Thursday, September 29, 2005

Cowardly Commentary

Mark Hyman rolls out the “hate the troops” rhetoric for another go around, but there’s an increasing sense of desperation behind both Hyman’s rhetoric and the shenanigans in Congress that inspired his most recent commentary.

Hyman lambastes six Democratic members of the House of Representatives for their “repugnant” views (looks like someone got a thesaurus for his birthday!) that show they “don’t support our service men and women.”

What did these Representatives do to sell our troops out? Did they vote to not supply our troops with body armor or up-armored Humvees? Did they vote to institute “stop loss” programs that force soldiers who are entitled to come home to continue risking their lives? Did they vote to not send in enough troops to secure Iraq from insurgents? Did they vote to give contracts for rebuilding Iraq to private companies with whom they had personal ties and who have squandered millions upon millions of dollars? Did they vote to send American servicemen and women into harm’s way based on trumped up evidence?

Nope. Those are all things the Bush administration did, and apparently Hyman has no problem with any of these actions, since he hasn’t devoted a single word to criticizing them.

Instead, Hyman implies these Representatives are traitorous because they voted against
House Resolution 427.

HR 427 is the most recent example of “ideological pork barrel” legislation: you put together a bill that just about everyone would be happy to vote for, but you slip in some self-interested language that forces people to tacitly agree with you, or risk looking like obstructionists.

The resolution was passed just before the anniversary of the September 11 attacks, and was nominally an effort to acknowledge the losses of those whose loved ones perished that day. It also is intended as a vote of confidence for the troops in Iraq. So far, so good. But in doing this, the resolution uses language that is designed to (yet again) conflate the events of 9/11 with the ongoing war in Iraq through the amorphous term “Global War on Terrorism.”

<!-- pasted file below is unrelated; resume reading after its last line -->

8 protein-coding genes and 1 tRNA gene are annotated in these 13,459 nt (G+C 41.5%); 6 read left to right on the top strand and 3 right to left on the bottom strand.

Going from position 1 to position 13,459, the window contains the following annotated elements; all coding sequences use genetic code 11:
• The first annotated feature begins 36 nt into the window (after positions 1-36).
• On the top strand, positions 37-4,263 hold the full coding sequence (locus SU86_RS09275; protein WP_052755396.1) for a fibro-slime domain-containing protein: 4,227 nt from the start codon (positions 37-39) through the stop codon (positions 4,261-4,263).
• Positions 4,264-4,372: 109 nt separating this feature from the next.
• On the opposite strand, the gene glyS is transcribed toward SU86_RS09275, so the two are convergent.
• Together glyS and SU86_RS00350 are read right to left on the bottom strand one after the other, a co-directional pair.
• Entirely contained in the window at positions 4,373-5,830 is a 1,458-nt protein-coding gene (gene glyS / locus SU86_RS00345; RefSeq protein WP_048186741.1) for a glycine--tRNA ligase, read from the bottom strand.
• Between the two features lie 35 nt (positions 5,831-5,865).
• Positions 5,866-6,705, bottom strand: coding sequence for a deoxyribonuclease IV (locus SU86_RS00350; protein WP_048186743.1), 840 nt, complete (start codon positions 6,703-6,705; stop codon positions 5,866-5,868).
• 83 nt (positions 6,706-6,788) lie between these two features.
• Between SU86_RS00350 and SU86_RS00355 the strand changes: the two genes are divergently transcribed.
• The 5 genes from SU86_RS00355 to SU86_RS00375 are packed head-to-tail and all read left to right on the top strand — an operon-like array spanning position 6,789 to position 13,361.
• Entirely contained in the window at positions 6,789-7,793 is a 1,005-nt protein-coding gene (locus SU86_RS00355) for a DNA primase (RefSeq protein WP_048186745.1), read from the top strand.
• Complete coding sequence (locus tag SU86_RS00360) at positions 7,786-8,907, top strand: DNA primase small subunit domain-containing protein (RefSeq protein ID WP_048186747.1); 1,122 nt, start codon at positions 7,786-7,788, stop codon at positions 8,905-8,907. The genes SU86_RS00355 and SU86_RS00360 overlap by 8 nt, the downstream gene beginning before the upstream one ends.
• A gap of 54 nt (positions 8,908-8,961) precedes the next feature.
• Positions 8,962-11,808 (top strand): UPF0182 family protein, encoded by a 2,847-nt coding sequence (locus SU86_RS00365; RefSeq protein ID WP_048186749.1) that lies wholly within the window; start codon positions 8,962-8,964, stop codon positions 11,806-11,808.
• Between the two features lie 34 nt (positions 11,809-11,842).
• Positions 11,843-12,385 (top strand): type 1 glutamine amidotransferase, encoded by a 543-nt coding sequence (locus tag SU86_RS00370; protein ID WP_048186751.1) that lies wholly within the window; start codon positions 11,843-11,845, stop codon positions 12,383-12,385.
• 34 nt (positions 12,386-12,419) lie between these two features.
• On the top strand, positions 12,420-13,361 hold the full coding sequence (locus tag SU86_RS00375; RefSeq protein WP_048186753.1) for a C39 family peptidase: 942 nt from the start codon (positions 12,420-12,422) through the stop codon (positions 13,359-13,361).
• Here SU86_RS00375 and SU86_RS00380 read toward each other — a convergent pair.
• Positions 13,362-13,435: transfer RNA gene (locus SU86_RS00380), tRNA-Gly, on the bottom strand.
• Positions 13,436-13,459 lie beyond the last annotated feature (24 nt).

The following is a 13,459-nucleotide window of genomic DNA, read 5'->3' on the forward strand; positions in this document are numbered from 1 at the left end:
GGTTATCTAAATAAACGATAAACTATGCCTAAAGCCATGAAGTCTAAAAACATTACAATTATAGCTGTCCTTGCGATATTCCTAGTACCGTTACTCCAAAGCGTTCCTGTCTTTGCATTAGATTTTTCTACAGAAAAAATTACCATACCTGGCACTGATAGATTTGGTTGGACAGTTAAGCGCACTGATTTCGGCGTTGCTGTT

Representative Fortney Stark of California, one of the six slandered by Hyman, put it eloquently in his speech on the House floor:

I cannot vote for a resolution supporting a "global war on
terrorism" because there is no such thing. The only war the United States is
engaged in is the misguided Iraq War. To support a resolution simply so
President Bush can continue to carry out actions in the name of this false
global war of terrorism only encourages this Administration to lead this country
into additional unnecessary military actions.
Instead of honoring the
victims of 9/11 and their families, this resolution only encourages the
President to sacrifice more American lives for wars that have nothing to do with
terrorism or the events of that tragic day.
When the House leadership
presents a resolution that truly honors the victims of 9/11, I will vote for it.
Until that happens, I urge my fellow Members of Congress to vote against this
resolution and others that endorse President Bush's misguided foreign policies.

It would have been easy enough to simply put forward a resolution honoring the victims of the 9/11 attacks and their families. It would have been just as easy to draft a resolution that voices support for the troops in the field without tainting this support with the disagreements over how and why they got there. But this would have been far too civilized and decent for Rep. Henry Hyde and the other Republicans behind this cynical resolution. Instead of honoring the victims of 9/11 and honoring the troops, Hyde & Co. abuse the respect the nation has for these people by using it for pork barrel politics, using the cowardly tactic of hiding behind those who have fought and fallen rather than arguing openly and cleanly for the policies they support.

And Hyman does exactly the same thing. By using the troops as ideological cannon fodder, Hyman dishonors them and disgraces himself.

And that’s The Counterpoint.

Hyman Index: 3.01


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